Looking to biodiversity to build more resilient supply chains

12 Juli 2021

Grocery trips, home improvement projects and digital devices: Beyond the public health catastrophe, the COVID-19 pandemic has demonstrated a host of human vulnerabilities, among them the emergency-driven shortages of food and other life essentials linked to supply chain disruptions.

Scientists with FEWSION, a government-funded initiative in the United States, are focused on how those supply chains connect and sustain communities. So focused, in fact, that they’ve mapped every county in the U.S. to better understand how people depend on each other for water, food, energy and other resources. An interactive tool called FEW-View™ helps people to visualize how and where machinery (or lumber or livestock or water) flows into or out of any region.

Plenty of people never really thought about it before the pandemic, or a natural disaster like the recent North American heat waves and wildfires, disrupted access to what they need. But at FEWSION – a collaboration of Northern Arizona University and academic partners – they’re crunching the supply chain data in hopes of making both cities and rural communities more shockproof in the coming climate future.

And it’s a lot of data. This kind of mapping has only been done once before, and that was just for the city of Flagstaff, Arizona, according to director Ben Ruddell. So it’s been the job of Michael Gomez, using the supercomputers at Penn State University, to sort information on food and help glean insights for better resilience.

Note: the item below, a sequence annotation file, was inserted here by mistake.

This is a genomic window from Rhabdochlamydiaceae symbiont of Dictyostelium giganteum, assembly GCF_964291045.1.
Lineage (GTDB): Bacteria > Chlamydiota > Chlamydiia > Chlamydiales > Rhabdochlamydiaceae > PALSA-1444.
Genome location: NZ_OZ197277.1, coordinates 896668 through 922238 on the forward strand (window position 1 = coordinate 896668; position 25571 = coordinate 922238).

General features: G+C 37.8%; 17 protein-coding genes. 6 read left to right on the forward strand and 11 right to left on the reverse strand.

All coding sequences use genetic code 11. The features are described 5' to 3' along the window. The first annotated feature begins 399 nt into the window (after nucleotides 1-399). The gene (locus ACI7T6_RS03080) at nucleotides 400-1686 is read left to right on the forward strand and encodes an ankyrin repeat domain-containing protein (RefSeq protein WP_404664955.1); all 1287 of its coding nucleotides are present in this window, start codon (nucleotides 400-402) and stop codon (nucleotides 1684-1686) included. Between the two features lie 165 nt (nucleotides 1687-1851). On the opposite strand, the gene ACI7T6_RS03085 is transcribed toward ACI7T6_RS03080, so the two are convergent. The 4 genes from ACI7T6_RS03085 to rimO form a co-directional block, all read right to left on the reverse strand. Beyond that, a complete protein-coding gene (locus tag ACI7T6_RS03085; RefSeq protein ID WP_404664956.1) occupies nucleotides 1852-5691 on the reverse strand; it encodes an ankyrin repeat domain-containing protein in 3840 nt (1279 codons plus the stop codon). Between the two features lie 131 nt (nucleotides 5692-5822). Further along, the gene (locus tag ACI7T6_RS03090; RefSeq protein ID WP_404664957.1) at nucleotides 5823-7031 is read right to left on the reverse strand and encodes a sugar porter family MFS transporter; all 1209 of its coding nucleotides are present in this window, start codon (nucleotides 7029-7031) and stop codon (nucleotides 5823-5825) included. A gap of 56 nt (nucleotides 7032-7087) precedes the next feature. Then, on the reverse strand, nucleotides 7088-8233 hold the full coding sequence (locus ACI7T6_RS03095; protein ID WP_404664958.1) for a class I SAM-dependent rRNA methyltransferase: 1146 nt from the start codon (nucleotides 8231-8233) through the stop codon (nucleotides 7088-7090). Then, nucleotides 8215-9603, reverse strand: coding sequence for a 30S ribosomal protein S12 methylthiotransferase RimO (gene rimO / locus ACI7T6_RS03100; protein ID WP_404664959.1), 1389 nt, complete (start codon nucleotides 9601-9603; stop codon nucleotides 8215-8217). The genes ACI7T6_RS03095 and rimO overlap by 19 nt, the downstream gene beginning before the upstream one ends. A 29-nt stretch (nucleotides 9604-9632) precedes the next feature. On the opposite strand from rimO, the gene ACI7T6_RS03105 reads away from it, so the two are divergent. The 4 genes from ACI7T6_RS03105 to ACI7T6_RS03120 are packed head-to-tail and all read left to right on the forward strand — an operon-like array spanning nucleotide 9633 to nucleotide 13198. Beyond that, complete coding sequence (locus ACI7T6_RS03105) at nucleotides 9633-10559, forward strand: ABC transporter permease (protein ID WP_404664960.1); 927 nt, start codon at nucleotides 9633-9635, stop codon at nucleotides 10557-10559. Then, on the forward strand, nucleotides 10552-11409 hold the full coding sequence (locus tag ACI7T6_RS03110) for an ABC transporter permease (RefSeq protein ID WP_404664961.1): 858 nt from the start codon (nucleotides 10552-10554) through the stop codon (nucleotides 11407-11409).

The FEWSION team did so while looking to biodiversity in nature as a model for resilience and adaptation, since supply chains are similar to food webs in natural ecosystems. Their findings, published last week in Nature, suggest a 15 percent increase in food supply chain resilience when exposed to mild to moderate shock, if there is more diversity in the supply chain “web” to begin with.

The researchers say the diversity of a city’s supply chain explains more than 90 percent of the intensity, duration and frequency of food supply shocks in U.S. cities. If the model worked for food, it would give planners and policymakers a reliable metric when assessing their supply chain vulnerabilities. Ruddell says it works not just for food but regardless of the cause of the shock, a discovery he thinks is as profound as it is practical.

“We now have a simple and effective mathematical basis for policies to boost a city’s supply chain resilience,” says Ruddell. “Coming years will reveal how broadly this finding holds for other kinds of supply chains. Does it hold for households? Nations? Electricity? Telecommunications?”

The findings are especially important in light of the pandemic, but also supply chain disruptions caused by natural disasters or global developments like the Suez Canal shutdown in March. In that case, the impact of a single shipping lane shut down by mere meters is still reverberating across the global economy.

“This is why ecological theory is so important—if we have diverse supply chains that mimic ecological systems, they can more readily adapt to unforeseeable shocks,” says Ruddell. “We can use this nature-inspired design to create more resilient supply chains.”

Map of expected shock intensities of an annual duration food supply chain shock with annual occurrence probability of 1%.The shock intensities are represented as a fraction of the average annual inflows. The annual occurrence probability of 1 percent is also known as a 100-year food supply shock.


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